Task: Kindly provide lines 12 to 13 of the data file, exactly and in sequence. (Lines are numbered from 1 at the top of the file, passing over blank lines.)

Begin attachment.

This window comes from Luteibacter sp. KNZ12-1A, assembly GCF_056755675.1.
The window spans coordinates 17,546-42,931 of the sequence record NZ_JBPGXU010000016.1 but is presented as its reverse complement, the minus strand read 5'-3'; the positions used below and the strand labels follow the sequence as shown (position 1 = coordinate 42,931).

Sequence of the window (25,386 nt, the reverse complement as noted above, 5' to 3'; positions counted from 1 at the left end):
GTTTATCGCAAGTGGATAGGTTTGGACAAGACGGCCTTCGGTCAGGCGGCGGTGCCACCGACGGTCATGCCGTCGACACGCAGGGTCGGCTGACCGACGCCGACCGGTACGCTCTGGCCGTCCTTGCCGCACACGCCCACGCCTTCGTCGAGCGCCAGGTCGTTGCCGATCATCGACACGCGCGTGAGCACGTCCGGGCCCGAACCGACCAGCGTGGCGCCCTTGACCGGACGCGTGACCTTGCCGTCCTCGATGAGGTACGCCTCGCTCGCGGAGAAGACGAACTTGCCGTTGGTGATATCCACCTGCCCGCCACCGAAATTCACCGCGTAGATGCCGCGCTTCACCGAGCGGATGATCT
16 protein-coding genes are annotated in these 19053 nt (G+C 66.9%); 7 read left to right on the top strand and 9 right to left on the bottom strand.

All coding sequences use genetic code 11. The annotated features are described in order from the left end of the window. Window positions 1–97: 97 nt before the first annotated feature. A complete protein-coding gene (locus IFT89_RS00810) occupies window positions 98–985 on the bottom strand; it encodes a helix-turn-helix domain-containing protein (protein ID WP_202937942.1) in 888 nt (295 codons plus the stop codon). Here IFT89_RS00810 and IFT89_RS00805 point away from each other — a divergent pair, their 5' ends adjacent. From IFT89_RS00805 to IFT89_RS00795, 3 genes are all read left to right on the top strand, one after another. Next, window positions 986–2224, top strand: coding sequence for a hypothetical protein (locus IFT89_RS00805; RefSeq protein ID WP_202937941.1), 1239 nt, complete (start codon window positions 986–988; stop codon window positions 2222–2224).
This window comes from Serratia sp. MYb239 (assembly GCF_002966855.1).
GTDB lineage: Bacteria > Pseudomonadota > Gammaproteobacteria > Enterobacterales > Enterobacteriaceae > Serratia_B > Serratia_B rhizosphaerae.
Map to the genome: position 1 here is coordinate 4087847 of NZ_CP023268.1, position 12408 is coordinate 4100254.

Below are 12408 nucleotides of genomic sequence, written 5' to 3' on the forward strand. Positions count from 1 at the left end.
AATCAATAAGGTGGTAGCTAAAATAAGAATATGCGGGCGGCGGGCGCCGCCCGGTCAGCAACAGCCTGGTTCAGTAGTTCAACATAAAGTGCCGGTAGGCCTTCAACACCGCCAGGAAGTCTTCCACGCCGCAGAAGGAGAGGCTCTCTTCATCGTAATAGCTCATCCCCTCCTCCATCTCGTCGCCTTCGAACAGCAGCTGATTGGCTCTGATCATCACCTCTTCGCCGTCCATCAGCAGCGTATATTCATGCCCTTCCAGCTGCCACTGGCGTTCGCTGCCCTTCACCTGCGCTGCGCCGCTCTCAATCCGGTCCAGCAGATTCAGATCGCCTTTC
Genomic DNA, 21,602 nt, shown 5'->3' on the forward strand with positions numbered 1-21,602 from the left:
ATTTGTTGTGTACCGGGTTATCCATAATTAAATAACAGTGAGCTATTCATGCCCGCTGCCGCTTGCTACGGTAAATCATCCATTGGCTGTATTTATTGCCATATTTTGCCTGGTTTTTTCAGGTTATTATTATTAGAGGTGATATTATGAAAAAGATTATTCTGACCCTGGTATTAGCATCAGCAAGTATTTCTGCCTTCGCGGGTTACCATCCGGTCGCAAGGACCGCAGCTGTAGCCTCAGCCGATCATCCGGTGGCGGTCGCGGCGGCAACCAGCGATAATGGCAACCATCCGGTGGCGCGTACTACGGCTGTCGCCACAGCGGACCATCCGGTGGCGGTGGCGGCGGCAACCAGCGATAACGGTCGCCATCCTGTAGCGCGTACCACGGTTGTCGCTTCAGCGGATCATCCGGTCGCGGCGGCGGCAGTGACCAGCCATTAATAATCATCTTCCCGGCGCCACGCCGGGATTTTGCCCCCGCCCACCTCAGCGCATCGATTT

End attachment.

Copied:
Genomic DNA, 21,602 nt, shown 5'->3' on the forward strand with positions numbered 1-21,602 from the left:
ATTTGTTGTGTACCGGGTTATCCATAATTAAATAACAGTGAGCTATTCATGCCCGCTGCCGCTTGCTACGGTAAATCATCCATTGGCTGTATTTATTGCCATATTTTGCCTGGTTTTTTCAGGTTATTATTATTAGAGGTGATATTATGAAAAAGATTATTCTGACCCTGGTATTAGCATCAGCAAGTATTTCTGCCTTCGCGGGTTACCATCCGGTCGCAAGGACCGCAGCTGTAGCCTCAGCCGATCATCCGGTGGCGGTCGCGGCGGCAACCAGCGATAATGGCAACCATCCGGTGGCGCGTACTACGGCTGTCGCCACAGCGGACCATCCGGTGGCGGTGGCGGCGGCAACCAGCGATAACGGTCGCCATCCTGTAGCGCGTACCACGGTTGTCGCTTCAGCGGATCATCCGGTCGCGGCGGCGGCAGTGACCAGCCATTAATAATCATCTTCCCGGCGCCACGCCGGGATTTTGCCCCCGCCCACCTCAGCGCATCGATTT